The historical experience of developed capitalist societies has been completely transcended; their basic source of private capital formation in foreign trade, the incorporation of vast masses of workers in industrial production, their indigenous technological development, constitute options no longer available to underdeveloped countries (Dos Santos[1974] 1983: 51 ).

Dos Santos' vision of development as a unique and unrepeatable process in no way pretends to be a kind of metaphysical idea. Rather his intention lies in rejecting imitative tendencies and the viability of historically determined routes, all the while observing the positive experiences of more industrialized nations. Their development is bound by specific historical experiences, overcome as much through capital from foreign trade as through the incorporation of vast masses of workers in industrial production, and internal technological expansion.

In short, for the dependentistas, neither development nor underdevelopment are considered stages that can be overcome with specific acts of economic policy or by following a previous model, but rather through historical processes that emerge from concrete historical situations. For Dos Santos therefore:

Development is not a technical question, nor a transition led by technocrats or bureaucrats towards a society defined by models more or less based on formal abstraction or passed experiences. Development is an adventure of the people and can be defined and studied with an ample vision and a focus that exceeds the limits of the technicians, bureaucrats and academics (Dos Santos, 1974: 13).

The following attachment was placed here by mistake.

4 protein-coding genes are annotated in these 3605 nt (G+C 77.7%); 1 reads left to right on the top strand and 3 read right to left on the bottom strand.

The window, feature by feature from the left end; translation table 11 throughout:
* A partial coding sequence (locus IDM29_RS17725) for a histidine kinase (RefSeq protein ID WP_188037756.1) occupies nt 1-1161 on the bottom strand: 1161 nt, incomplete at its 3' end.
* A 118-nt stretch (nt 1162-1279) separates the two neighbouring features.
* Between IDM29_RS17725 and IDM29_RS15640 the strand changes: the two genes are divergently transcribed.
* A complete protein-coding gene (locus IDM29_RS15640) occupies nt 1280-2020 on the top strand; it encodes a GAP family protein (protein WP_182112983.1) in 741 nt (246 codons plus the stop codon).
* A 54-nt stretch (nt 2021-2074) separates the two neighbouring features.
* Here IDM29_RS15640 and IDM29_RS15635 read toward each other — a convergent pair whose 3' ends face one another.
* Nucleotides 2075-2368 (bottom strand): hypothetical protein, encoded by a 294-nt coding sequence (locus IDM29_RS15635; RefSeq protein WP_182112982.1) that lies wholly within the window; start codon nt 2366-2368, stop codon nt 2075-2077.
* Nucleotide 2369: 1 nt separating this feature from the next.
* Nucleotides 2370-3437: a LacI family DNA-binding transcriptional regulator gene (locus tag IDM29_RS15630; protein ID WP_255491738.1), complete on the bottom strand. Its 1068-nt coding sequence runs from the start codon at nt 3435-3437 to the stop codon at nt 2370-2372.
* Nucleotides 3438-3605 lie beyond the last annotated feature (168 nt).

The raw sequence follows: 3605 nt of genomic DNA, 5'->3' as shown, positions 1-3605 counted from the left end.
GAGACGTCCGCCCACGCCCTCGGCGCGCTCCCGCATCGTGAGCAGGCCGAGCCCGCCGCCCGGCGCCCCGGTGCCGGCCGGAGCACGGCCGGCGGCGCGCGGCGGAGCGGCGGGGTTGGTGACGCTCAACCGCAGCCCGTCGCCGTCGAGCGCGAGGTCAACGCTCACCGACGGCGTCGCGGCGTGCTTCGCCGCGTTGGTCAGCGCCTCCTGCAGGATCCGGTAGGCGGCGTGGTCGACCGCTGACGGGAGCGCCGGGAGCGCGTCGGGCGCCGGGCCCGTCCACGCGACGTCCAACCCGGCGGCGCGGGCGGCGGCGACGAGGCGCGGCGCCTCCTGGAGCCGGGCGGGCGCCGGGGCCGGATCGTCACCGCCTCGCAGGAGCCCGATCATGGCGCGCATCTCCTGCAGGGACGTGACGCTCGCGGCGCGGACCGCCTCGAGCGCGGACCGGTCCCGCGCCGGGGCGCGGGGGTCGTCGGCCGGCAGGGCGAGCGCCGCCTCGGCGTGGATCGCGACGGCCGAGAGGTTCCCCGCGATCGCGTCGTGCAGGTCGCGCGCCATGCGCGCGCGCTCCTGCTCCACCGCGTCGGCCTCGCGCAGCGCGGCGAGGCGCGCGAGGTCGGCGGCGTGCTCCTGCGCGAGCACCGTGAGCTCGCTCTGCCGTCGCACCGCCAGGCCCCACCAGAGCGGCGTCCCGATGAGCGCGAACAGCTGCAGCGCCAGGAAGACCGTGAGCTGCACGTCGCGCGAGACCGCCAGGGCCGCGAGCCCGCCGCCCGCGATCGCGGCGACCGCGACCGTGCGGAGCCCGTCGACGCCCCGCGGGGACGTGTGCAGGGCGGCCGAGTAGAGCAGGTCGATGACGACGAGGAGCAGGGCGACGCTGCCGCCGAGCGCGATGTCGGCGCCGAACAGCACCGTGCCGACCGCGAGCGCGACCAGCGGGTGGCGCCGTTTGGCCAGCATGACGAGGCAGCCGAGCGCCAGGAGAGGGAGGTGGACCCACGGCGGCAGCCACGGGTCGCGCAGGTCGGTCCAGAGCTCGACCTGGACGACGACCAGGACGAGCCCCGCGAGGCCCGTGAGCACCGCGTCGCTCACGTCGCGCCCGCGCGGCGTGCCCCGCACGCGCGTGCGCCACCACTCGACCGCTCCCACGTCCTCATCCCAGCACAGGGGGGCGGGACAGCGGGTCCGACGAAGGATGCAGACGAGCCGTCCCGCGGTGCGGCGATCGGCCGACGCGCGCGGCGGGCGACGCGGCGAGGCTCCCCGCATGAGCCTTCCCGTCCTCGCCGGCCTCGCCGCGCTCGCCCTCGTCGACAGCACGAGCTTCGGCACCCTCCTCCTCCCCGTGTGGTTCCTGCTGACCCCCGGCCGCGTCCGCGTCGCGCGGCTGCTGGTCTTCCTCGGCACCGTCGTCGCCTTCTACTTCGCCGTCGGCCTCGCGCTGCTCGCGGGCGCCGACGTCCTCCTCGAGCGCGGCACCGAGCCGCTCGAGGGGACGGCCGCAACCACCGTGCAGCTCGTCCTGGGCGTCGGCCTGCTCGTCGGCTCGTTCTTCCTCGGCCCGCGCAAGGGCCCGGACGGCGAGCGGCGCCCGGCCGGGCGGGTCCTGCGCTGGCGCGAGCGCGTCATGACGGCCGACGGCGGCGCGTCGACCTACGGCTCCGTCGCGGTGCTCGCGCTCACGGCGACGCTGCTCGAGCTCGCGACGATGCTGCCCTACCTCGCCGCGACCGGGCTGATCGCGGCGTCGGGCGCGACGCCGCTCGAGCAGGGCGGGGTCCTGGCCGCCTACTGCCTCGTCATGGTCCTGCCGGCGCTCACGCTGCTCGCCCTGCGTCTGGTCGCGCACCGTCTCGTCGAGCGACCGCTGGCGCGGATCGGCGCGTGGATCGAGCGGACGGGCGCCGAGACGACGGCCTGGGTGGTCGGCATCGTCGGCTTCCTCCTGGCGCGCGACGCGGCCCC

According to eclac, the classic theory of international trade offers a hypothesis that is not supported. Nations do not benefit from the advantages of international trade based on the specialization and international division of labor.

On the contrary, in international commerce the cost of primary commodities remains low. These are brought onto the world market by periphery countries, relative to manufacturers’ prices, then produced and commercialized by the central economies. This means there is a transfer of surplus from agricultural export economies to the industrialized one. Owing to the low incomes of the population trade between nations brings about a decline in corresponding salaries and standards of living, a situation determined by reduced productivity indices in the periphery economies.

According to Raul Prebisch, who was one of eclac’s most influential theorists, classical international trade theory condones periphery nations to being forever more underdeveloped, that is to say, primary exporters, poor and dependent. As Prebisch notes:

7 Economic Commission for Latin America and the Caribbean (eclac)

8 According to figures provided by Celso Furtado, sourced from data provided by eclac between 1960 and 1970, Latin America’s Gross Domestic Product (gdp) grew at an annual average rate of 5.6%; in the same period nine countries experienced growth equal or greater than the average: Bolivia (5.6%); Brazil (6.0%); Columbia (6.2%); Costa Rica (6.8%); El Salvador (5.8%); Mexico (7.1%); Nicaragua (7.3%); Panama (8.1%) and Venezuela (5.6%) (Furtado, 1971/2001: 79).

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PROBLEMAS DEL DESARROLLO. REVISTA LATINOAMERICANA DE ECONOMÍA, Volume 49, Number 194 July-September 2018 is a quarterly publication by the Universidad Nacional Autónoma de México, Ciudad Universitaria, Coyoacán, CP 04510, México, D.F. by Instituto de Investigaciones Económicas, Circuito Mario de la Cueva, Ciudad Universitaria, Coyoacán,